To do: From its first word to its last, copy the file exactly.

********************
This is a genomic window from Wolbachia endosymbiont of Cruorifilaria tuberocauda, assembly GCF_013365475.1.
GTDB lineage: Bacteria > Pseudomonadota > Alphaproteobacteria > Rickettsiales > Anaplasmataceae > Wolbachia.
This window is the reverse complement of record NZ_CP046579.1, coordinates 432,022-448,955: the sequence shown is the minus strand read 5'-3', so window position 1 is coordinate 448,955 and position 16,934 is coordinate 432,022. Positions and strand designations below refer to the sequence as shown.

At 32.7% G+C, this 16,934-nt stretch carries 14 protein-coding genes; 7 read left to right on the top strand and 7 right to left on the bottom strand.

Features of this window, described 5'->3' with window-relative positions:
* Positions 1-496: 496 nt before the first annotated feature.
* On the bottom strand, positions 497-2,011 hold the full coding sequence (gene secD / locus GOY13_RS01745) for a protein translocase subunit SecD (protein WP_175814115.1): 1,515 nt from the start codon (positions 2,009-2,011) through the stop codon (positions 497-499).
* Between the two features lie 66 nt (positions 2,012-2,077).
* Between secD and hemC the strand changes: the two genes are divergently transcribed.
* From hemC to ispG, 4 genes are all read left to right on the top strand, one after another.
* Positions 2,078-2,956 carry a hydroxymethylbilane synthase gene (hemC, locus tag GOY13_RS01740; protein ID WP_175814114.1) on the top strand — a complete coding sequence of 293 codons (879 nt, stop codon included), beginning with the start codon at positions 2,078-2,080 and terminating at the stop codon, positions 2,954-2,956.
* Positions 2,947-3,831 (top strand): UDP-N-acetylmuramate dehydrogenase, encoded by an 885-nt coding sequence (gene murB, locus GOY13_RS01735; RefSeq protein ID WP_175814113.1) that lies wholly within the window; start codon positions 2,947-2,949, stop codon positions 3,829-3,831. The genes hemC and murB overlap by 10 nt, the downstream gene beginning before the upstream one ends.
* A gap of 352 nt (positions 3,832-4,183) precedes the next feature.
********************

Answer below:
This is a genomic window from Wolbachia endosymbiont of Cruorifilaria tuberocauda, assembly GCF_013365475.1.
GTDB lineage: Bacteria > Pseudomonadota > Alphaproteobacteria > Rickettsiales > Anaplasmataceae > Wolbachia.
This window is the reverse complement of record NZ_CP046579.1, coordinates 432,022-448,955: the sequence shown is the minus strand read 5'-3', so window position 1 is coordinate 448,955 and position 16,934 is coordinate 432,022. Positions and strand designations below refer to the sequence as shown.

At 32.7% G+C, this 16,934-nt stretch carries 14 protein-coding genes; 7 read left to right on the top strand and 7 right to left on the bottom strand.

Features of this window, described 5'->3' with window-relative positions:
* Positions 1-496: 496 nt before the first annotated feature.
* On the bottom strand, positions 497-2,011 hold the full coding sequence (gene secD / locus GOY13_RS01745) for a protein translocase subunit SecD (protein WP_175814115.1): 1,515 nt from the start codon (positions 2,009-2,011) through the stop codon (positions 497-499).
* Between the two features lie 66 nt (positions 2,012-2,077).
* Between secD and hemC the strand changes: the two genes are divergently transcribed.
* From hemC to ispG, 4 genes are all read left to right on the top strand, one after another.
* Positions 2,078-2,956 carry a hydroxymethylbilane synthase gene (hemC, locus tag GOY13_RS01740; protein ID WP_175814114.1) on the top strand — a complete coding sequence of 293 codons (879 nt, stop codon included), beginning with the start codon at positions 2,078-2,080 and terminating at the stop codon, positions 2,954-2,956.
* Positions 2,947-3,831 (top strand): UDP-N-acetylmuramate dehydrogenase, encoded by an 885-nt coding sequence (gene murB, locus GOY13_RS01735; RefSeq protein ID WP_175814113.1) that lies wholly within the window; start codon positions 2,947-2,949, stop codon positions 3,829-3,831. The genes hemC and murB overlap by 10 nt, the downstream gene beginning before the upstream one ends.
* A gap of 352 nt (positions 3,832-4,183) precedes the next feature.